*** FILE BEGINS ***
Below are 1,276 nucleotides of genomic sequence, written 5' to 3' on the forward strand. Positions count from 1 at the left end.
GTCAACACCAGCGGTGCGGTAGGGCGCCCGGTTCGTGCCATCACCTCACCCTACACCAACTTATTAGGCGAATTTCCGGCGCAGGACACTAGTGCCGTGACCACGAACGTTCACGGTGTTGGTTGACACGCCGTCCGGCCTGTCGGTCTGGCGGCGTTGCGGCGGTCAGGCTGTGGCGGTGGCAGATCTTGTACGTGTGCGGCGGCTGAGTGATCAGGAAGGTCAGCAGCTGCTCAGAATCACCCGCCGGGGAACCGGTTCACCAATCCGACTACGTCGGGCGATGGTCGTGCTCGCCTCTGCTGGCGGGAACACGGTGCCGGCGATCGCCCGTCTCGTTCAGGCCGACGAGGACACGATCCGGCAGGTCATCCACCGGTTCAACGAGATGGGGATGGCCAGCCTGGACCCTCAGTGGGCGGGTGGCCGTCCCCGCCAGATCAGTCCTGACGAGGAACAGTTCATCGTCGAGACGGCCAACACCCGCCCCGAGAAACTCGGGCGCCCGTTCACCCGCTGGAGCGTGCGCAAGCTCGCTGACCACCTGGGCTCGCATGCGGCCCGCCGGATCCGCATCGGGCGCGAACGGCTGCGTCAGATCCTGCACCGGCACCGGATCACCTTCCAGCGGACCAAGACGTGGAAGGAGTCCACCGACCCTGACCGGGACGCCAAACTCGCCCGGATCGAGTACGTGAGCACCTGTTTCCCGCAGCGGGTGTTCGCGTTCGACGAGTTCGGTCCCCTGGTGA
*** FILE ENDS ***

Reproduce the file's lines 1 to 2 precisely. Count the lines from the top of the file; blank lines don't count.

Below are 1,276 nucleotides of genomic sequence, written 5' to 3' on the forward strand. Positions count from 1 at the left end.
GTCAACACCAGCGGTGCGGTAGGGCGCCCGGTTCGTGCCATCACCTCACCCTACACCAACTTATTAGGCGAATTTCCGGCGCAGGACACTAGTGCCGTGACCACGAACGTTCACGGTGTTGGTTGACACGCCGTCCGGCCTGTCGGTCTGGCGGCGTTGCGGCGGTCAGGCTGTGGCGGTGGCAGATCTTGTACGTGTGCGGCGGCTGAGTGATCAGGAAGGTCAGCAGCTGCTCAGAATCACCCGCCGGGGAACCGGTTCACCAATCCGACTACGTCGGGCGATGGTCGTGCTCGCCTCTGCTGGCGGGAACACGGTGCCGGCGATCGCCCGTCTCGTTCAGGCCGACGAGGACACGATCCGGCAGGTCATCCACCGGTTCAACGAGATGGGGATGGCCAGCCTGGACCCTCAGTGGGCGGGTGGCCGTCCCCGCCAGATCAGTCCTGACGAGGAACAGTTCATCGTCGAGACGGCCAACACCCGCCCCGAGAAACTCGGGCGCCCGTTCACCCGCTGGAGCGTGCGCAAGCTCGCTGACCACCTGGGCTCGCATGCGGCCCGCCGGATCCGCATCGGGCGCGAACGGCTGCGTCAGATCCTGCACCGGCACCGGATCACCTTCCAGCGGACCAAGACGTGGAAGGAGTCCACCGACCCTGACCGGGACGCCAAACTCGCCCGGATCGAGTACGTGAGCACCTGTTTCCCGCAGCGGGTGTTCGCGTTCGACGAGTTCGGTCCCCTGGTGA